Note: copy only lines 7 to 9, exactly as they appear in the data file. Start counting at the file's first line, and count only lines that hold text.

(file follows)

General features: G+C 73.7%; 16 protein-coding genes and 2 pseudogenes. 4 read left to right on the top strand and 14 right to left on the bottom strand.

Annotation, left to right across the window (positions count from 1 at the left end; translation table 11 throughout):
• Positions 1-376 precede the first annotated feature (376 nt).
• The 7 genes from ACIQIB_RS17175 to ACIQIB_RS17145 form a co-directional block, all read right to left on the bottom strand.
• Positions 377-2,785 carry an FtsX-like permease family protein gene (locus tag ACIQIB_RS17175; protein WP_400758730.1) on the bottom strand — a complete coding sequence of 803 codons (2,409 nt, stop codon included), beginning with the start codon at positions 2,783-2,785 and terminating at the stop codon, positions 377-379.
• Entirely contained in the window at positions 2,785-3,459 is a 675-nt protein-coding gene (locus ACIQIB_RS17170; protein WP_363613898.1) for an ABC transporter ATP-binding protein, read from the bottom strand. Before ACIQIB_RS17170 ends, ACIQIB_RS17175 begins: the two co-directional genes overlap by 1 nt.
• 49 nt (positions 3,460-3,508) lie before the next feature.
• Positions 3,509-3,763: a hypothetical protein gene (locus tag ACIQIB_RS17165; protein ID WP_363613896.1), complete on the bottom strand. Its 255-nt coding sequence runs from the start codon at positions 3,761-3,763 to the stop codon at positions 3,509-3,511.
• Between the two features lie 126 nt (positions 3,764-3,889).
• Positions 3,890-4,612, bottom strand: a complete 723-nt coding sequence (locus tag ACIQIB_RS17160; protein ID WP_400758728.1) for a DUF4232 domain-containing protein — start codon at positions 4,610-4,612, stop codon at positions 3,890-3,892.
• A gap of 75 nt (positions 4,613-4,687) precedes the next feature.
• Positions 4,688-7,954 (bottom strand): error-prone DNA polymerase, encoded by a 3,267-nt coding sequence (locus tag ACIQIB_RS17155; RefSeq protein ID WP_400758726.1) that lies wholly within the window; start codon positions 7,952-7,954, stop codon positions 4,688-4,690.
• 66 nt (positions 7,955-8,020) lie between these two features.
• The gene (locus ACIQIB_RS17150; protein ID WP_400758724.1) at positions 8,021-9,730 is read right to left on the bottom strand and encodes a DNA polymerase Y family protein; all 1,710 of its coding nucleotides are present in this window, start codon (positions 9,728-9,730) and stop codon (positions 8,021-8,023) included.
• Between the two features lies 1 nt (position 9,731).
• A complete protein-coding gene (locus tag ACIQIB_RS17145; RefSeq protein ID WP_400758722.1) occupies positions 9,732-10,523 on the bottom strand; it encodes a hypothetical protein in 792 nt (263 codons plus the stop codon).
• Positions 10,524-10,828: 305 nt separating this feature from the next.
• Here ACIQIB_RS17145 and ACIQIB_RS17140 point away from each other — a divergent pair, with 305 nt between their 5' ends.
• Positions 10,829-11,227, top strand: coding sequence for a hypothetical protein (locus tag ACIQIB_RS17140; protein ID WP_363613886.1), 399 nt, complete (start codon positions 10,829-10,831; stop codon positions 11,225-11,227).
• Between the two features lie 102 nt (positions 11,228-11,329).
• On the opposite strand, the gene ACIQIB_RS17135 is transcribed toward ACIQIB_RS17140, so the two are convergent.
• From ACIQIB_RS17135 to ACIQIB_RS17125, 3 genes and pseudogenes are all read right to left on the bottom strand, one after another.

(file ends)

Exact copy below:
• 49 nt (positions 3,460-3,508) lie before the next feature.
• Positions 3,509-3,763: a hypothetical protein gene (locus tag ACIQIB_RS17165; protein ID WP_363613896.1), complete on the bottom strand. Its 255-nt coding sequence runs from the start codon at positions 3,761-3,763 to the stop codon at positions 3,509-3,511.
• Between the two features lie 126 nt (positions 3,764-3,889).